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In Mooring the Global Archive: A Japanese Ship and Its Migrant Histories (Cambridge UP, 2023), Martin Dusinberre follows the Yamashiro-maru steamship across Asian and Pacific waters in an innovative history of Japan's engagement with the outside world in the late-nineteenth century. His compelling in-depth analysis reconstructs the lives of some of…
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Today I talked to Stuart Reid about his new book The Lumumba Plot: The Secret History of the CIA and a Cold War Assassination (Knopf, 2023). It was supposed to be a moment of great optimism, a cause for jubilation. The Congo was at last being set free from Belgium—one of seventeen countries to gain independence in 1960 from ruling European powers. …
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Apart from an opening survey of modern study of ancient Jewish history, which emphasizes the foundational role of German-Jewish scholars, the studies united in Ancient Jewish Historians and the German Reich: Seven Studies (de Gruyter, 2024) apply philological methods to the writings of four of them: Heinrich Graetz, Isaak Heinemann, Elias Bickerman…
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The history of rock and roll music can be seen in a long arc of Western civilization's struggle for both greater individual expression and societal stability. In the 1960s, the West's relationship with authority ruptured, in part due to the rock revolution. The lessons and implications of this era have yet to be fully grasped. James A. Cosby's book…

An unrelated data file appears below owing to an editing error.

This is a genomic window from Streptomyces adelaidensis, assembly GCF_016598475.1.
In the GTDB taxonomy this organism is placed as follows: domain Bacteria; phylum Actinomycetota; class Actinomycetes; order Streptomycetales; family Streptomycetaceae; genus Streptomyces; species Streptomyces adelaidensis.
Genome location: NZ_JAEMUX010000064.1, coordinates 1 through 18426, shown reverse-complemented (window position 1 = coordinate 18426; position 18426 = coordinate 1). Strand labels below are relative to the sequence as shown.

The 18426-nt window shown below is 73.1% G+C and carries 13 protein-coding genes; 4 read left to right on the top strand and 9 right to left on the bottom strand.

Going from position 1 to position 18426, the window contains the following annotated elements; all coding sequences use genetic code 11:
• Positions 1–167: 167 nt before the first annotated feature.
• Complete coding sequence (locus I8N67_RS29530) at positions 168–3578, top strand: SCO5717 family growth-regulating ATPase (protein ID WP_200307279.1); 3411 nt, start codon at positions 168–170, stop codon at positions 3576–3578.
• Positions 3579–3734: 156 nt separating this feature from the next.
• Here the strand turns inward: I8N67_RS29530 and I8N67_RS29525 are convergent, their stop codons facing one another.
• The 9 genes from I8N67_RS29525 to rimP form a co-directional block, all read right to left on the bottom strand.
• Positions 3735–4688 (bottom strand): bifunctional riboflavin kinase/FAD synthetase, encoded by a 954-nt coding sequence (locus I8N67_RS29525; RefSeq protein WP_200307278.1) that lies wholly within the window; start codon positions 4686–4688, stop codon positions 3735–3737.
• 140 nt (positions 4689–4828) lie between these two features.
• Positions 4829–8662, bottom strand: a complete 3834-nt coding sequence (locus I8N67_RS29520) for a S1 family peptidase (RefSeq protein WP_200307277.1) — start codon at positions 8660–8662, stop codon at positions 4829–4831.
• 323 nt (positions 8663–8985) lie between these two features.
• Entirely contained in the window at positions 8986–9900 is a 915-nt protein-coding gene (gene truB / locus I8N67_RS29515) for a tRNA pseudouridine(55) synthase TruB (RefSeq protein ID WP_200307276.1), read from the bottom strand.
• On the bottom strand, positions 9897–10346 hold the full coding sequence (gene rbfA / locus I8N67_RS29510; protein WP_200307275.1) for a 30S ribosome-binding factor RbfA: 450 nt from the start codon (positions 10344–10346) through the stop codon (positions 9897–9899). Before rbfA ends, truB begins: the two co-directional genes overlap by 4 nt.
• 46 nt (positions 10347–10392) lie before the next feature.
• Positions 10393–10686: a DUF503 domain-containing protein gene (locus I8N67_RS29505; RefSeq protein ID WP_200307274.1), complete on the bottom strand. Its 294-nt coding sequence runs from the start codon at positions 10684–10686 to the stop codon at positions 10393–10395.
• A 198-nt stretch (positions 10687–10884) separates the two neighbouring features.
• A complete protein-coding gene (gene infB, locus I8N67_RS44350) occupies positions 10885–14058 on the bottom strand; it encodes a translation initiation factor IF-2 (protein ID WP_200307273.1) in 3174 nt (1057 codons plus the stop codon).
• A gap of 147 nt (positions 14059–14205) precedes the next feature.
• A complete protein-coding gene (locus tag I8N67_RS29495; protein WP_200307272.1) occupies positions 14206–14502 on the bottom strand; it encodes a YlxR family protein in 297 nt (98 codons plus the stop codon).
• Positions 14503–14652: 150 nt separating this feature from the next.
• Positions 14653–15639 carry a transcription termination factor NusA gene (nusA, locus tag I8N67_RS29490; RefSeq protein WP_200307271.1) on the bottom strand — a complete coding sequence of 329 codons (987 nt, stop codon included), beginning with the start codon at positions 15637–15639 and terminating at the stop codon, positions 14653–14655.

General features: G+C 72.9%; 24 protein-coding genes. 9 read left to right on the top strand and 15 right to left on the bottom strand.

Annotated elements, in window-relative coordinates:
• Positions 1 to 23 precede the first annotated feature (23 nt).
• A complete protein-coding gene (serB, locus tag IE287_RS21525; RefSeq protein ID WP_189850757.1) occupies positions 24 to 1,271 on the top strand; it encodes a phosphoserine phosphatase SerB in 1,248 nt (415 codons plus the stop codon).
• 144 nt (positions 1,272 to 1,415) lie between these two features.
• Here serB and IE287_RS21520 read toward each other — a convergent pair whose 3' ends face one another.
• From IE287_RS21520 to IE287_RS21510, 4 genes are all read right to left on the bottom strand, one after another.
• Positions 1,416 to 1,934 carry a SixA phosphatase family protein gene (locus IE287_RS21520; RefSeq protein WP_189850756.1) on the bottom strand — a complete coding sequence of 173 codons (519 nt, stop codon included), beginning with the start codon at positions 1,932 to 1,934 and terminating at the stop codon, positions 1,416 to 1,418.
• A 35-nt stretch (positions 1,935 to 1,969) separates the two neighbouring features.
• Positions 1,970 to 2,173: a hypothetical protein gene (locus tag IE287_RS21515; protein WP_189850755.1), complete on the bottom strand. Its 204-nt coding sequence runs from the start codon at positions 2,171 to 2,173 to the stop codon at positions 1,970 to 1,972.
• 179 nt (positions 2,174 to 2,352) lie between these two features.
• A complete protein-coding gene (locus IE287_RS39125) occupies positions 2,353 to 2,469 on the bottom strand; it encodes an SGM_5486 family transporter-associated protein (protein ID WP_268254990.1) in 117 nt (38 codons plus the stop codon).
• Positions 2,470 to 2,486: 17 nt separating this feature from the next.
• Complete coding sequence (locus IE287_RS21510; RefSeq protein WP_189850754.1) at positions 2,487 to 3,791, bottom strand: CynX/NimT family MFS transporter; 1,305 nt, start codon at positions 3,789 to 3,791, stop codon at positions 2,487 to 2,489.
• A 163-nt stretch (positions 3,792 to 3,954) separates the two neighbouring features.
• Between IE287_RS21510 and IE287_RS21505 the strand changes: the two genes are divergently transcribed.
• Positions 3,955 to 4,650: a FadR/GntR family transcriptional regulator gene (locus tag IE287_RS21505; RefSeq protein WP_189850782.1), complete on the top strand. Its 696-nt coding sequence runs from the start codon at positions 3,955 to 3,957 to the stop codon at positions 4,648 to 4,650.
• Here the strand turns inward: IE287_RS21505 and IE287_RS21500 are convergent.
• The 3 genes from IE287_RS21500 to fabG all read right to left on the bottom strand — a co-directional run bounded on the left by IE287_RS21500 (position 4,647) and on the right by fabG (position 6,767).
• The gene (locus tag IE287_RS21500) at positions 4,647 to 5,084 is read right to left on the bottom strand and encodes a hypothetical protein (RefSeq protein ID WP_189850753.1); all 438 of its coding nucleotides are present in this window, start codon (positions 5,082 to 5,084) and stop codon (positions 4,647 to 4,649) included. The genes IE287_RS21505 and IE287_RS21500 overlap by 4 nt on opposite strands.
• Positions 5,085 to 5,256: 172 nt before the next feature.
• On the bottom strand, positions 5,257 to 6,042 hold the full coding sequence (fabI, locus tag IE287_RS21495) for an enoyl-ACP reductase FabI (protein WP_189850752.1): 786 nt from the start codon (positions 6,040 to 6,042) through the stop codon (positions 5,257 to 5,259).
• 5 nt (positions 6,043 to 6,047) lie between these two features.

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Archaeology as a discipline has undergone significant changes over the past decades, in particular concerning best practices for how to handle the vast quantities of data that the discipline generates. As Shaping Archaeological Archives: Dialogues between Fieldwork, Museum Collections, and Private Archives (Brepols, 2023) uncovers, much of this dat…
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Black Networked Resistance: Strategic Rearticulations in the Digital Age (U California Press, 2024)​ explores the creative range of Black digital users and their responses to varying forms of oppression, utilizing cultural, communicative, political, and technological threads both on and offline. Raven Maragh-Lloyd demonstrates how Black users strat…
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We have increasingly sophisticated ways of acquiring and communicating knowledge, but efforts to spread this knowledge often encounter resistance to evidence. The phenomenon of resistance to evidence, while subject to thorough investigation in social psychology, is acutely under-theorised in the philosophical literature. Mona Simion's Resistance to…